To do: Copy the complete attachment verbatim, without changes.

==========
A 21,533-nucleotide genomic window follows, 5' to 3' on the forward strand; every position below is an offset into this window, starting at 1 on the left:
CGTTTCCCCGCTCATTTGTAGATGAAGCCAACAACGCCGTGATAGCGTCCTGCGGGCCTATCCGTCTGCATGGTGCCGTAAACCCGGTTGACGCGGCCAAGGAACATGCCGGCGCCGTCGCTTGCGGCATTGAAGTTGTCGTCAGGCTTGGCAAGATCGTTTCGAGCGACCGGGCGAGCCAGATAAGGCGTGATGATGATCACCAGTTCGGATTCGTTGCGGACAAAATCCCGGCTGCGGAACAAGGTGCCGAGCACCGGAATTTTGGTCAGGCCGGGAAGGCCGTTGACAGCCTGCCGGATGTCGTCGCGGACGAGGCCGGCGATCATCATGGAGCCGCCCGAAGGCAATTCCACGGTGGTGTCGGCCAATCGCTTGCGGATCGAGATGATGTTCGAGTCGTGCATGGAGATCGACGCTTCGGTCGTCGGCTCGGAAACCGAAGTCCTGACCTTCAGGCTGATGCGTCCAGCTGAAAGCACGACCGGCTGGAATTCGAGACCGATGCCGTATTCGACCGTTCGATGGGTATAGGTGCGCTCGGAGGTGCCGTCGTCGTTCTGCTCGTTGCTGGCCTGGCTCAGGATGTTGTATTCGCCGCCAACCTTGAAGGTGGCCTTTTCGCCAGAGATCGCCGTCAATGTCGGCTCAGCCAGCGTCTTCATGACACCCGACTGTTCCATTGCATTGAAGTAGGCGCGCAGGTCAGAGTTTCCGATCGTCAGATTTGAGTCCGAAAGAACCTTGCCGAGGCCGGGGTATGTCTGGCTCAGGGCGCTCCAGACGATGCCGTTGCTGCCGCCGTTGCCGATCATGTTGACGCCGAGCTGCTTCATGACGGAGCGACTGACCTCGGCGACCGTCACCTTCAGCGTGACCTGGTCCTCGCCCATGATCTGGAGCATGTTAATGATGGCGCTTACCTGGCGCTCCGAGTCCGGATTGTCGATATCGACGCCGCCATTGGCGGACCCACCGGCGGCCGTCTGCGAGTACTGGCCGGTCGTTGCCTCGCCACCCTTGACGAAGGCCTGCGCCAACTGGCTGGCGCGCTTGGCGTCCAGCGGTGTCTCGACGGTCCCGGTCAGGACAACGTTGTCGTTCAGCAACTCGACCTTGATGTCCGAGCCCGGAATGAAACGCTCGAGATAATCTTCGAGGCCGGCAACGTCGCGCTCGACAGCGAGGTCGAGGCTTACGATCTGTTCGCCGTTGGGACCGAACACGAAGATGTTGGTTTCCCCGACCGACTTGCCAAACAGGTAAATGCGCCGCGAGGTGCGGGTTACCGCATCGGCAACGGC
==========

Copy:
A 21,533-nucleotide genomic window follows, 5' to 3' on the forward strand; every position below is an offset into this window, starting at 1 on the left:
CGTTTCCCCGCTCATTTGTAGATGAAGCCAACAACGCCGTGATAGCGTCCTGCGGGCCTATCCGTCTGCATGGTGCCGTAAACCCGGTTGACGCGGCCAAGGAACATGCCGGCGCCGTCGCTTGCGGCATTGAAGTTGTCGTCAGGCTTGGCAAGATCGTTTCGAGCGACCGGGCGAGCCAGATAAGGCGTGATGATGATCACCAGTTCGGATTCGTTGCGGACAAAATCCCGGCTGCGGAACAAGGTGCCGAGCACCGGAATTTTGGTCAGGCCGGGAAGGCCGTTGACAGCCTGCCGGATGTCGTCGCGGACGAGGCCGGCGATCATCATGGAGCCGCCCGAAGGCAATTCCACGGTGGTGTCGGCCAATCGCTTGCGGATCGAGATGATGTTCGAGTCGTGCATGGAGATCGACGCTTCGGTCGTCGGCTCGGAAACCGAAGTCCTGACCTTCAGGCTGATGCGTCCAGCTGAAAGCACGACCGGCTGGAATTCGAGACCGATGCCGTATTCGACCGTTCGATGGGTATAGGTGCGCTCGGAGGTGCCGTCGTCGTTCTGCTCGTTGCTGGCCTGGCTCAGGATGTTGTATTCGCCGCCAACCTTGAAGGTGGCCTTTTCGCCAGAGATCGCCGTCAATGTCGGCTCAGCCAGCGTCTTCATGACACCCGACTGTTCCATTGCATTGAAGTAGGCGCGCAGGTCAGAGTTTCCGATCGTCAGATTTGAGTCCGAAAGAACCTTGCCGAGGCCGGGGTATGTCTGGCTCAGGGCGCTCCAGACGATGCCGTTGCTGCCGCCGTTGCCGATCATGTTGACGCCGAGCTGCTTCATGACGGAGCGACTGACCTCGGCGACCGTCACCTTCAGCGTGACCTGGTCCTCGCCCATGATCTGGAGCATGTTAATGATGGCGCTTACCTGGCGCTCCGAGTCCGGATTGTCGATATCGACGCCGCCATTGGCGGACCCACCGGCGGCCGTCTGCGAGTACTGGCCGGTCGTTGCCTCGCCACCCTTGACGAAGGCCTGCGCCAACTGGCTGGCGCGCTTGGCGTCCAGCGGTGTCTCGACGGTCCCGGTCAGGACAACGTTGTCGTTCAGCAACTCGACCTTGATGTCCGAGCCCGGAATGAAACGCTCGAGATAATCTTCGAGGCCGGCAACGTCGCGCTCGACAGCGAGGTCGAGGCTTACGATCTGTTCGCCGTTGGGACCGAACACGAAGATGTTGGTTTCCCCGACCGACTTGCCAAACAGGTAAATGCGCCGCGAGGTGCGGGTTACCGCATCGGCAACGGC